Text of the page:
To begin with, while nine months may have transpired since our original interview, much of the original plans for the series remain in tact with two small changes. The series still begins with a double-length issue at the regular issue price and still features an extra prose serial written by Johnston, which explores the wider world found inside the book. The only changes are the release date -- originally set for the Spring of 2006 and now scheduled for a July 12th release -- and the addition of a new cover artist -- acclaimed artist Ben Templesmith.

Johnston began by explaining the reason behind the delay in publication. "The delay is just down to scheduling, and a desire to make sure we had everything in place for a good run before we started," Johnston told CBR News Tuesday afternoon. "We all know only too well what happens to ongoing series that start missing deadlines, and we've used the extra time to make sure that doesn't happen here. Issue #1 is already done and finished, Christopher's working on issue #2 right now, and I've already written all the way up to issue #6. By the time #1 ships, we'll have three issues in the can. And remember that one of those is twice the length of a normal issue."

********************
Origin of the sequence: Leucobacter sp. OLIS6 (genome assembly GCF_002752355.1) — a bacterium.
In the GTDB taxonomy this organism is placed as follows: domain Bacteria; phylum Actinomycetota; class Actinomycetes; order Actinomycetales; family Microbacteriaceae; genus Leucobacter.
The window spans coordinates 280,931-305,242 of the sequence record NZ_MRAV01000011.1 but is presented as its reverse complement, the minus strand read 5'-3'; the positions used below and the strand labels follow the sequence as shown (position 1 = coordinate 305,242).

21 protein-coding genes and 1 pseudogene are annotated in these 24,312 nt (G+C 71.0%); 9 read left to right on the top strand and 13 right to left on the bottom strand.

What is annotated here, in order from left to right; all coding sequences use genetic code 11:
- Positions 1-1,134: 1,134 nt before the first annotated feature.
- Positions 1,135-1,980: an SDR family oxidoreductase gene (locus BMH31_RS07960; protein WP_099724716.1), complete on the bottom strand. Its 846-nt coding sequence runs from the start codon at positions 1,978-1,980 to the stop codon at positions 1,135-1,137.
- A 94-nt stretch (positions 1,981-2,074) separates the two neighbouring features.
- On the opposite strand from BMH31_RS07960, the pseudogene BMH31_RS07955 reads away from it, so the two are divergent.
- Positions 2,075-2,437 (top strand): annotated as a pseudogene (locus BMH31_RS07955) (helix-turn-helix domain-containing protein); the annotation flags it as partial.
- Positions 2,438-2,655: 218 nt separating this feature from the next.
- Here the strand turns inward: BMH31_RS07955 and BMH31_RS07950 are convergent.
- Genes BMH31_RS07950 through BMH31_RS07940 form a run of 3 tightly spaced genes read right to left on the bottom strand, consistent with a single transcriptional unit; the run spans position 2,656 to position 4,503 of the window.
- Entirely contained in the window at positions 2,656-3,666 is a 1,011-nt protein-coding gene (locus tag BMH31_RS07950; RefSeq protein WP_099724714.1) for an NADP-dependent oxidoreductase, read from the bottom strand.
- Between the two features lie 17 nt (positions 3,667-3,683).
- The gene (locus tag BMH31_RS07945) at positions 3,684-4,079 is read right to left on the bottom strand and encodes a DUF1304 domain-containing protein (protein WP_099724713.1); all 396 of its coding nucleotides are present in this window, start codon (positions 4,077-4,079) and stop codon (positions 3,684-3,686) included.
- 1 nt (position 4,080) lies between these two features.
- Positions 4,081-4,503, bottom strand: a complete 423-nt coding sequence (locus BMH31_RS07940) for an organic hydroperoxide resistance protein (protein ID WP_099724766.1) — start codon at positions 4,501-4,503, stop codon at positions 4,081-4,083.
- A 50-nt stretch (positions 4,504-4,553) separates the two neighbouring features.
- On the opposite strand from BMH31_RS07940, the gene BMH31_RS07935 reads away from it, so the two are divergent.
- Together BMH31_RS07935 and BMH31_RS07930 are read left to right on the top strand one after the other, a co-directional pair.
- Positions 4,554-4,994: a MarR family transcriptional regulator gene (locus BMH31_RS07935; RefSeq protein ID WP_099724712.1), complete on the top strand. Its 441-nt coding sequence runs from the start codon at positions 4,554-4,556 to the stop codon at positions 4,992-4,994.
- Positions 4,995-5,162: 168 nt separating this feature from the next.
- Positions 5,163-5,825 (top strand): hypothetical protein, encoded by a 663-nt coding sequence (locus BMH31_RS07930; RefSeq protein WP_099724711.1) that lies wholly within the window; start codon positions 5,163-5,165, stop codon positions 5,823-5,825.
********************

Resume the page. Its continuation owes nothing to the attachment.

As to the story of "Wasteland," Johnston was happy to give our readers the nitty gritty details once again of what they should expect from the series. "'Wasteland' takes place one hundred years after the Big Wet, a catastrophe that brought the oceans rushing inland and destroyed modern civilization. No one knows what really caused the Big Wet, but the result is a barren, devastated world bereft of much of the life we take for granted. The sky is cloudless, dim and grey. There are no birds flying in it, and no trees for them to nest in if there were. The oceans are dank and poisonous, and no-one dares eat the fish anyway. The great rivers are dry, or vanished into the ocean. Cattle, horses, sheep, they're all gone. Instead, people use goats and dogs as both working animals and livestock. Thousands of species, of both animals and plants, are extinct. In short, it's not a pretty place.